USDA Identifies Rice in Latest GM Contamination

By Lorraine Heller
March 23, 2007

The US Department of Agriculture (USDA) has identified the source of a recent GM contamination in rice, and has said that it poses no food safety concerns.

The agency's Animal and Plant Health Inspection Service (APHIS) yesterday announced the minute levels of regulated genetic material found in Clearfield 131 (CL131) rice seed has been identified as LLRICE604.

The findings come after the regulatory agency launched an investigation into the contamination of CL131, a long-grain rice seed from BASF, because it was suspected to contain genetic material not yet approved for commercialization.

Earlier this month, APHIS issued 'emergency action notifications' to inform distributors of the seed, which had been scheduled for planting this spring, that it must be held until the agency concludes its investigation.

Tests conducted at USDA laboratories as part of the investigation revealed that the rice had been contaminated by the PAT (phosphinothricin-N-acetyltransferase) protein, contained in the LLRICE 604 variety developed by Bayer Cropscience.

"The PAT protein has been repeatedly and thoroughly scientifically evaluated and is used safely in food and feed, cultivation and breeding in the United States as well as nearly a dozen other countries around the world. APHIS has previously deregulated similar genetically engineered herbicide-tolerant products such as corn, canola and soybean," said the agency in a statement.

The US Food and Drug Administration (FDA) has previously evaluated the PAT protein for safety on a number of occasions through the Agency's voluntary biotechnology consultation process. FDA therefore concluded that the presence of rice from the LLRICE 600 series at low levels in food would pose no food or feed safety concerns.

Based on this determination, APHIS said it will not prevent movement or processing of CL131 rice from previous years.

In 1999, APHIS deregulated - or approved for commercial use - two similar herbicide tolerant rice lines, LLRICE62 and LLRICE06. The agency extended this deregulation in November 2006 to include LLRICE601.

The USDA said an investigation continues to determine the circumstances surrounding the release and whether any USDA regulations were violated.

Another GM contamination involving the LLRICE 600 series last year caused a major disruption in the US rice industry.

The contamination - involving the GMO LL Rice 601 variety - sparked a flow of reactions against the firm and the US rice export market. Such limits on rice exports had an immediate impact on US farmers, who retaliated with a flood of lawsuits against Bayer. The variety has since been approved by USDA.

However, the agency says it has not as yet received a petition from Bayer to deregulate the variety in the latest contamination case. As a result, because LLRICE604 remains a regulated article, producers will not be able to plant any CL131 seed that currently remains on hold.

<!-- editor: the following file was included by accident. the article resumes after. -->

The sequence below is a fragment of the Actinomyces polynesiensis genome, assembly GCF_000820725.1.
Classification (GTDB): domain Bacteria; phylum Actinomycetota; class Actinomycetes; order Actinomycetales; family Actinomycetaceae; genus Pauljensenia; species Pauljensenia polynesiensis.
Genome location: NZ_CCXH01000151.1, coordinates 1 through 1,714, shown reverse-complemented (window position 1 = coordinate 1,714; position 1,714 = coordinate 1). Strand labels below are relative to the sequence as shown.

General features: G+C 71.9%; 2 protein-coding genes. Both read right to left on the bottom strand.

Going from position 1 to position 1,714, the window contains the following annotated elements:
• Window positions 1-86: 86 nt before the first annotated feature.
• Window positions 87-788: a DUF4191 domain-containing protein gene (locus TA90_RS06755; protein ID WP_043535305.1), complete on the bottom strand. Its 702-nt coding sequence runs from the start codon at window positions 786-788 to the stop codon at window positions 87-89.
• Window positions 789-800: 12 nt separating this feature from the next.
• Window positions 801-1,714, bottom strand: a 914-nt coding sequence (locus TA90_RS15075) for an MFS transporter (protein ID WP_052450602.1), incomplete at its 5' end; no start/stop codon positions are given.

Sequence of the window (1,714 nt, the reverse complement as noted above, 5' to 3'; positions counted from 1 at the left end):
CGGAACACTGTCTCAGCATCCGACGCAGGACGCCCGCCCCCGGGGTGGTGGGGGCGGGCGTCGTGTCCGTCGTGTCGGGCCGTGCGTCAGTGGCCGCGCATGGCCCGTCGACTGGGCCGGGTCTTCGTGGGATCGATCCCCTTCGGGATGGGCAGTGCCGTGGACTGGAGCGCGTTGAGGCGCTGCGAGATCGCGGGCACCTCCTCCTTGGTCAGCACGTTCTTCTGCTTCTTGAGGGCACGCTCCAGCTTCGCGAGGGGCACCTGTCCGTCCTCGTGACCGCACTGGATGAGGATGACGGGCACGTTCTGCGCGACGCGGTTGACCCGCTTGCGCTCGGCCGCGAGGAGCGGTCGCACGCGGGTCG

Importers Question Purity of U.S. Crops

The Wall Street Journal
March 26, 2007

Recent breakdowns in the system meant to keep experimental genetically engineered plants from contaminating the hundreds of millions of acres of crops grown in the U.S. has farmers and import markets questioning the purity of U.S. goods.

Mexico, the largest foreign market for U.S. rice, sent tremors through the U.S. sector midmonth when it stopped shipments on the border out of concern the U.S. can't keep its experimental transgenic long-grain rice out of commercial crops.

California's medium-grain rice growers have demanded a statewide moratorium on any biotech field trials to avoid the contamination recently plaguing long-grain growers in the south.

Those contaminations, California Rice Commission spokeswoman Beth Horan said, prompted farmers and millers to say, "Whoa, this isn't as isolated as we thought and really the system isn't working the way that we thought."

California relies on countries such as Japan and South Korea to buy as much as 30% of the state's harvest each year, and producers want to keep the experimental crops as far away from their fields as possible.

That's getting harder, if not impossible, to do with so many field trials going on, said biotechnology experts at nonprofit consumer groups.

The U.S. is the largest producer of biotech crops in the world, with 135 million acres planted last year, according to the International Service for the Acquisition of Agri-biotech Applications.

European Union countries, which were big long-grain buyers, stopped importing when they realized the U.S. couldn't keep biotech rice out of exports.